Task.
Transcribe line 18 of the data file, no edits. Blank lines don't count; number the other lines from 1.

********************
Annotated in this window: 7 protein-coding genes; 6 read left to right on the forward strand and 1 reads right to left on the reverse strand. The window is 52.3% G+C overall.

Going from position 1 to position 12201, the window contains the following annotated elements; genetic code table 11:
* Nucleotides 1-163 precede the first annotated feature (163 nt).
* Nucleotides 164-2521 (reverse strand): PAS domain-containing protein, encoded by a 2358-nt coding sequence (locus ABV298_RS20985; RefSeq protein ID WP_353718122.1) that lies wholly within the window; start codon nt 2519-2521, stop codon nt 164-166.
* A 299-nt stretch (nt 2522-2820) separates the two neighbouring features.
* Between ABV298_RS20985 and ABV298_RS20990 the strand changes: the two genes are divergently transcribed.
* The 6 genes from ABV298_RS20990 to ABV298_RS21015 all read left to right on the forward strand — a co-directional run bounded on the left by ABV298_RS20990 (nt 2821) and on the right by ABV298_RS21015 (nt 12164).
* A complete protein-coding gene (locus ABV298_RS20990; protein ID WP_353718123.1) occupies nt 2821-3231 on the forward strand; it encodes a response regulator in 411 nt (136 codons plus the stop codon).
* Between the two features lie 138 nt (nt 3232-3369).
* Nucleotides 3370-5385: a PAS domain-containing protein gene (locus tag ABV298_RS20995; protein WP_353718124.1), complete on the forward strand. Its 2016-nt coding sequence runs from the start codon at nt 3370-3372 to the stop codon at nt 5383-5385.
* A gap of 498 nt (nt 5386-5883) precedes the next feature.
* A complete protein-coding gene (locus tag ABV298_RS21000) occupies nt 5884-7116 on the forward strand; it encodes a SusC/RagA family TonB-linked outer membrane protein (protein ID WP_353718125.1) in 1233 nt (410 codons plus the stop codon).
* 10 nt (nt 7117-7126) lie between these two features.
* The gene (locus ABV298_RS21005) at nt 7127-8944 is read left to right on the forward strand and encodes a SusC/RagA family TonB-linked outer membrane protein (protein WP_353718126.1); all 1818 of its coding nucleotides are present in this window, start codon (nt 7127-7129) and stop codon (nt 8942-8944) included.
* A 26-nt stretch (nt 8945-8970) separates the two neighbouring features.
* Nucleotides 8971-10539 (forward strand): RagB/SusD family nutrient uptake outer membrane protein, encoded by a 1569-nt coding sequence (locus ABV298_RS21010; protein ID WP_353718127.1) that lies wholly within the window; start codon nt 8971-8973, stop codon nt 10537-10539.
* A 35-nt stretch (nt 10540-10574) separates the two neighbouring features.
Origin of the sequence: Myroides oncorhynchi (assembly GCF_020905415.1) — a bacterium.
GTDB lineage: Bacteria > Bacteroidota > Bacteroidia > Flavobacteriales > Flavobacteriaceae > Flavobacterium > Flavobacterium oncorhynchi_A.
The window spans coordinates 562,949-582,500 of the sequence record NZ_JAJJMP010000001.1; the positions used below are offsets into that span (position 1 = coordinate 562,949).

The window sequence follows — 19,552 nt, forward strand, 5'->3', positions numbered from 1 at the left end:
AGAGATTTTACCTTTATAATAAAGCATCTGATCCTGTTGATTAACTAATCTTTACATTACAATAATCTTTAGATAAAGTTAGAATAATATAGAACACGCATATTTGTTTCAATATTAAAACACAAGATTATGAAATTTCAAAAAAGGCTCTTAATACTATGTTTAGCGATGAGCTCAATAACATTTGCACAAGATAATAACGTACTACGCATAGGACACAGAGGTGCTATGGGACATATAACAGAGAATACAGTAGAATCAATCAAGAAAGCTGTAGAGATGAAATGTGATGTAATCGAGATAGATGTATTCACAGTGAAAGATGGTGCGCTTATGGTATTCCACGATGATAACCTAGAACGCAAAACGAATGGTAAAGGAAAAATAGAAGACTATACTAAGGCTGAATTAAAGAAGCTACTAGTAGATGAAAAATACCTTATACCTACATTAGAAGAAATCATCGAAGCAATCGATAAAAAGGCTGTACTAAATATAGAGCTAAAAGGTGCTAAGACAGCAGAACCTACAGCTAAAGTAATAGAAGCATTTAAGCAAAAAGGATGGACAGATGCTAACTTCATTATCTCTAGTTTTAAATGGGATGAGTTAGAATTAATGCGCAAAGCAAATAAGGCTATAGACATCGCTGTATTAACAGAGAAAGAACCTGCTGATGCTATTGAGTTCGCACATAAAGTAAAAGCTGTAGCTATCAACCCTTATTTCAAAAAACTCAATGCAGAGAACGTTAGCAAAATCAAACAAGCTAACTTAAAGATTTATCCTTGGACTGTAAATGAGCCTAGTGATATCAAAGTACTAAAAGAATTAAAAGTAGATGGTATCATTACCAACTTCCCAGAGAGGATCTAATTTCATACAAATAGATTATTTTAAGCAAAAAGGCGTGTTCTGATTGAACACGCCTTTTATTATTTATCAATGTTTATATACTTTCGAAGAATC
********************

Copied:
Origin of the sequence: Myroides oncorhynchi (assembly GCF_020905415.1) — a bacterium.